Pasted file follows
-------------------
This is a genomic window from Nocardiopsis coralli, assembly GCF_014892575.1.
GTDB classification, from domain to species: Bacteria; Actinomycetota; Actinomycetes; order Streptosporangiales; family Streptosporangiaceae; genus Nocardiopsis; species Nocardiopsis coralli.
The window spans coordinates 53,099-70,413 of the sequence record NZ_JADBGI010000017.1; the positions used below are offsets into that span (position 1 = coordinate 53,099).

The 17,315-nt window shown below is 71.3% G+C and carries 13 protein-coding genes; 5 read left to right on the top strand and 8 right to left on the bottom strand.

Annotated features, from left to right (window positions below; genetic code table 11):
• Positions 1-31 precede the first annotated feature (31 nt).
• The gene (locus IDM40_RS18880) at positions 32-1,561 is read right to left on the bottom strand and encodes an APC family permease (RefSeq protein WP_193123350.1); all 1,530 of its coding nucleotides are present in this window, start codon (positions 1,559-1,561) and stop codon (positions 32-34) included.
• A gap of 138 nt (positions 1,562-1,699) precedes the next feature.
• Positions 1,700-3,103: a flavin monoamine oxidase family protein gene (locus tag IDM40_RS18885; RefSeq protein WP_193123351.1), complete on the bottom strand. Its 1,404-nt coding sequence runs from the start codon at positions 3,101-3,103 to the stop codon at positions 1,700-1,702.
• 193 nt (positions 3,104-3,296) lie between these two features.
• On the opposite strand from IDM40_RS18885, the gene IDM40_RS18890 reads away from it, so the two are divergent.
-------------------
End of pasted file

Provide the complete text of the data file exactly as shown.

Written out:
This is a genomic window from Nocardiopsis coralli, assembly GCF_014892575.1.
GTDB classification, from domain to species: Bacteria; Actinomycetota; Actinomycetes; order Streptosporangiales; family Streptosporangiaceae; genus Nocardiopsis; species Nocardiopsis coralli.
The window spans coordinates 53,099-70,413 of the sequence record NZ_JADBGI010000017.1; the positions used below are offsets into that span (position 1 = coordinate 53,099).

The 17,315-nt window shown below is 71.3% G+C and carries 13 protein-coding genes; 5 read left to right on the top strand and 8 right to left on the bottom strand.

Annotated features, from left to right (window positions below; genetic code table 11):
• Positions 1-31 precede the first annotated feature (31 nt).
• The gene (locus IDM40_RS18880) at positions 32-1,561 is read right to left on the bottom strand and encodes an APC family permease (RefSeq protein WP_193123350.1); all 1,530 of its coding nucleotides are present in this window, start codon (positions 1,559-1,561) and stop codon (positions 32-34) included.
• A gap of 138 nt (positions 1,562-1,699) precedes the next feature.
• Positions 1,700-3,103: a flavin monoamine oxidase family protein gene (locus tag IDM40_RS18885; RefSeq protein WP_193123351.1), complete on the bottom strand. Its 1,404-nt coding sequence runs from the start codon at positions 3,101-3,103 to the stop codon at positions 1,700-1,702.
• 193 nt (positions 3,104-3,296) lie between these two features.
• On the opposite strand from IDM40_RS18885, the gene IDM40_RS18890 reads away from it, so the two are divergent.